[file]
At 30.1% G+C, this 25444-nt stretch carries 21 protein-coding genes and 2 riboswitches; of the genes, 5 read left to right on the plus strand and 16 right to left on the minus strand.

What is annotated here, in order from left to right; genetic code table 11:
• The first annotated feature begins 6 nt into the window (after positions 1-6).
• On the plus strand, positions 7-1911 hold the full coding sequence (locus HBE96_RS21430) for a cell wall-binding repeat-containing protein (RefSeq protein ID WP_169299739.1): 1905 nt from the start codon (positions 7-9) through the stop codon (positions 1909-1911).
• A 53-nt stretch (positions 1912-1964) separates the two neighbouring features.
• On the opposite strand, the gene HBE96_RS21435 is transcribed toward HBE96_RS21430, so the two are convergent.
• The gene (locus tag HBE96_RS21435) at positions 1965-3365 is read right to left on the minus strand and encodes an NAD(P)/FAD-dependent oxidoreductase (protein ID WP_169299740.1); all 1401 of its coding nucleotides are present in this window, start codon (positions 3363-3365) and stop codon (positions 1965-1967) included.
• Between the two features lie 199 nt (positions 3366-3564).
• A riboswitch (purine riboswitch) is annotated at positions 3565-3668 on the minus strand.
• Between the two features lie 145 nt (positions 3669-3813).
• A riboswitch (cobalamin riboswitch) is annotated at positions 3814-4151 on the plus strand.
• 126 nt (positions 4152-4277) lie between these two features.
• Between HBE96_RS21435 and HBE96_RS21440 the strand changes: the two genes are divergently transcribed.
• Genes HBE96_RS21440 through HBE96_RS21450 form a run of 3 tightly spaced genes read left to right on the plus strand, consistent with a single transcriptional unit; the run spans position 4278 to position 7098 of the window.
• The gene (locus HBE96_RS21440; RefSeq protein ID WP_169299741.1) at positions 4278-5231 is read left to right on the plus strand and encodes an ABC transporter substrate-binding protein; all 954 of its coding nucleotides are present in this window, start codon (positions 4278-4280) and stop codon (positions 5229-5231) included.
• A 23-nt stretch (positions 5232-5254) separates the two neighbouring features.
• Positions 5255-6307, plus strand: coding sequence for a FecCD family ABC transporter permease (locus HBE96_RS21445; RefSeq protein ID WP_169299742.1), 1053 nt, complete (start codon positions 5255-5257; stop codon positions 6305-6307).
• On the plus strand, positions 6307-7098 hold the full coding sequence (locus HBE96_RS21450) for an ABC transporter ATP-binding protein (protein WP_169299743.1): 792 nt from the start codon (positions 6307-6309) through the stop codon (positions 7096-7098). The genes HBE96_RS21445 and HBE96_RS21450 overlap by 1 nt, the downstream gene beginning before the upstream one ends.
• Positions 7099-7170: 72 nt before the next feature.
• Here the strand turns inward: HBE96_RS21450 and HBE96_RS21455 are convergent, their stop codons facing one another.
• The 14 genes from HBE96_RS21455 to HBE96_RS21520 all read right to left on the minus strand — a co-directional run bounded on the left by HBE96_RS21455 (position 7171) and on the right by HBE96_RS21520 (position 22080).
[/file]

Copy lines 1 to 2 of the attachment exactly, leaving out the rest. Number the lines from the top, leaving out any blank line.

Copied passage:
At 30.1% G+C, this 25444-nt stretch carries 21 protein-coding genes and 2 riboswitches; of the genes, 5 read left to right on the plus strand and 16 right to left on the minus strand.

What is annotated here, in order from left to right; genetic code table 11: